Clinical lab science student Erica Benton receives national scholarship for ALS research

Erica Benton is working to make an impact. 

The Wellington woman is studying clinical laboratory science at Lorain County Community College. It’s a career path she chose with purpose. Her family has been affected by Amyotrophic Lateral Sclerosis (ALS) for longer than she can remember. Her great grandfather, Cleve, passed away from the disease before she was born. Her father, Chip, was diagnosed in 2019. And her brother, JD, was diagnosed during the pandemic.  

While reading about ALS treatment options for her family members, Erica discovered there had not been many advancements for ALS treatment since before her grandfather passed away. 

“I decided then I could contribute,” she said. “Healthcare and research start in the laboratory setting, and if I’m going to ask ‘why,’ then I need to assist in finding the answer,” she said. 

By earning a degree in clinical laboratory science, Erica hopes to help progress the field of research and diagnosis for ALS.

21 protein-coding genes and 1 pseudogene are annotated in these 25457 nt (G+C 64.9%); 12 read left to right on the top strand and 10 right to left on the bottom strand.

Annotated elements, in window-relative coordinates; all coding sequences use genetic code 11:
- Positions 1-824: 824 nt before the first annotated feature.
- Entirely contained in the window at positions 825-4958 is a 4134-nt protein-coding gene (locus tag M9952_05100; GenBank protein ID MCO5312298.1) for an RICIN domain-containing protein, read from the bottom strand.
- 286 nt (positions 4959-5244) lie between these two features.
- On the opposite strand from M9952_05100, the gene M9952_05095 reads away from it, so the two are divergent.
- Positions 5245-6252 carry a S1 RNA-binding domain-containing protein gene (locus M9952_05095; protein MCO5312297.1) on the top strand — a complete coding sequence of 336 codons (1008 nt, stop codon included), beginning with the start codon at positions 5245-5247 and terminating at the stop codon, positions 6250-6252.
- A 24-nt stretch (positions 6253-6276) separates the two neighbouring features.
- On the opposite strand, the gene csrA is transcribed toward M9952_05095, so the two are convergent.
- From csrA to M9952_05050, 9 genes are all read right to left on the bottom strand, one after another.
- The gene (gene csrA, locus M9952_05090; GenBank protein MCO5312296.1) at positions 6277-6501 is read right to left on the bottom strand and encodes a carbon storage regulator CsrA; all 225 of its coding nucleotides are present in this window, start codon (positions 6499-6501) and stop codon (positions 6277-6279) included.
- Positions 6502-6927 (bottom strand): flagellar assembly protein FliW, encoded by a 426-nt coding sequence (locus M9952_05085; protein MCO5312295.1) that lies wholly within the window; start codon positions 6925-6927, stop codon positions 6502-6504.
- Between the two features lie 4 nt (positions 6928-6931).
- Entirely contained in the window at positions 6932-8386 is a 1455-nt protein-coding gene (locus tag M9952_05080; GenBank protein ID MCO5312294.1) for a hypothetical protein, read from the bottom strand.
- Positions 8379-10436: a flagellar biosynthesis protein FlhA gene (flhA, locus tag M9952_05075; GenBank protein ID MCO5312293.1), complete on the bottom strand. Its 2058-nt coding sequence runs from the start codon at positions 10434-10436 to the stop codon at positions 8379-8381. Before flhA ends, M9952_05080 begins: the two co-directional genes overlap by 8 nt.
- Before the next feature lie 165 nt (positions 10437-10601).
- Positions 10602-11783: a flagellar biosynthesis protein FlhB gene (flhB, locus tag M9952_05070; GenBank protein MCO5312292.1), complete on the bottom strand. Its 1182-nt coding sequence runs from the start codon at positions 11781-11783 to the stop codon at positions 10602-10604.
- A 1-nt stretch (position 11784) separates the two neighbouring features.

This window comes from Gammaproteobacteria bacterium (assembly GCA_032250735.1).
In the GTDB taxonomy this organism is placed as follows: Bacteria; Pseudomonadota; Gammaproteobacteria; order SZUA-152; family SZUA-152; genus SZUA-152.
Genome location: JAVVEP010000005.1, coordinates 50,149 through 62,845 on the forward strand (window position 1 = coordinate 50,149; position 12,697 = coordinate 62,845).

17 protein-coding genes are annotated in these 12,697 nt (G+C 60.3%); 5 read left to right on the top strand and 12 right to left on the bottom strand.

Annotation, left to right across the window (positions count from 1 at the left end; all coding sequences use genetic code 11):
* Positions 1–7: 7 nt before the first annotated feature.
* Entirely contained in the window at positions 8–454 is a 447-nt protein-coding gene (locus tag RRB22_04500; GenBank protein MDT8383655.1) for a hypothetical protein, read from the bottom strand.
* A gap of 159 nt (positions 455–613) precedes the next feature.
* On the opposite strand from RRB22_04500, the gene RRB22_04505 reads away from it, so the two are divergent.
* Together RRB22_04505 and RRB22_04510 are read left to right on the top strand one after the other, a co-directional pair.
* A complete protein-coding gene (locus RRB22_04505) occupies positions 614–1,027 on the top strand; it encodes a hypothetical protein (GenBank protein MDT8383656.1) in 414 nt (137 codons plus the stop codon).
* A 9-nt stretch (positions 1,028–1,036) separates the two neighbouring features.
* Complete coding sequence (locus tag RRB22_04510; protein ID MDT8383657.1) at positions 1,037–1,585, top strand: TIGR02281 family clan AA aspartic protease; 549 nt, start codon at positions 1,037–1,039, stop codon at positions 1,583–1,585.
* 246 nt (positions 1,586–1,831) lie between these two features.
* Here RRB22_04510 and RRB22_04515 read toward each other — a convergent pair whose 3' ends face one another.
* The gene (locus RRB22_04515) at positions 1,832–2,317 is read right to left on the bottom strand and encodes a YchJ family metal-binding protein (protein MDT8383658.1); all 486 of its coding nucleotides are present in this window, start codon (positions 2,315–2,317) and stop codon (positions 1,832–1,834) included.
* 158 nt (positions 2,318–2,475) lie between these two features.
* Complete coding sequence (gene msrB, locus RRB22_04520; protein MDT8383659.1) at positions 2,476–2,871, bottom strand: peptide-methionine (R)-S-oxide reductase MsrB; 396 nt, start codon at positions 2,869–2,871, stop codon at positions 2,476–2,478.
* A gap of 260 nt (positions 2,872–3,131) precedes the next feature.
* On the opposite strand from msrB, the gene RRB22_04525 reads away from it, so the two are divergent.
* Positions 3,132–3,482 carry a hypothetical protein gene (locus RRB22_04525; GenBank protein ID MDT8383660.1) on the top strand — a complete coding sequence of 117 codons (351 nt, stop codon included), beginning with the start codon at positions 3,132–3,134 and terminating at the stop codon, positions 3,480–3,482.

To help her reach her goal, Erica recently was awarded an Iron Horse Scholarship from the LiveLikeLou Foundation. She is one of just four students in the country to receive the scholarship.  

“I am so honored to receive the scholarship,” she said. “It means a lot to me and to my family.” 

When Erica earns her degree next year, she will become the latest in her family to earn a credential from LCCC. Her mother, Carrie, earned a phlebotomy degree from LCCC, and her brother graduated in 2021 with an associate of arts degree. 

Erica is on track to graduate in 2023, and she’s already getting work experience in the field though a position at University Hospitals in Elyria. It’s all building up to a future where she hopes to make an impact for those diagnosed with ALS. 

“I am looking forward to a career that could help my family and others dealing with this terrible disease,” she said.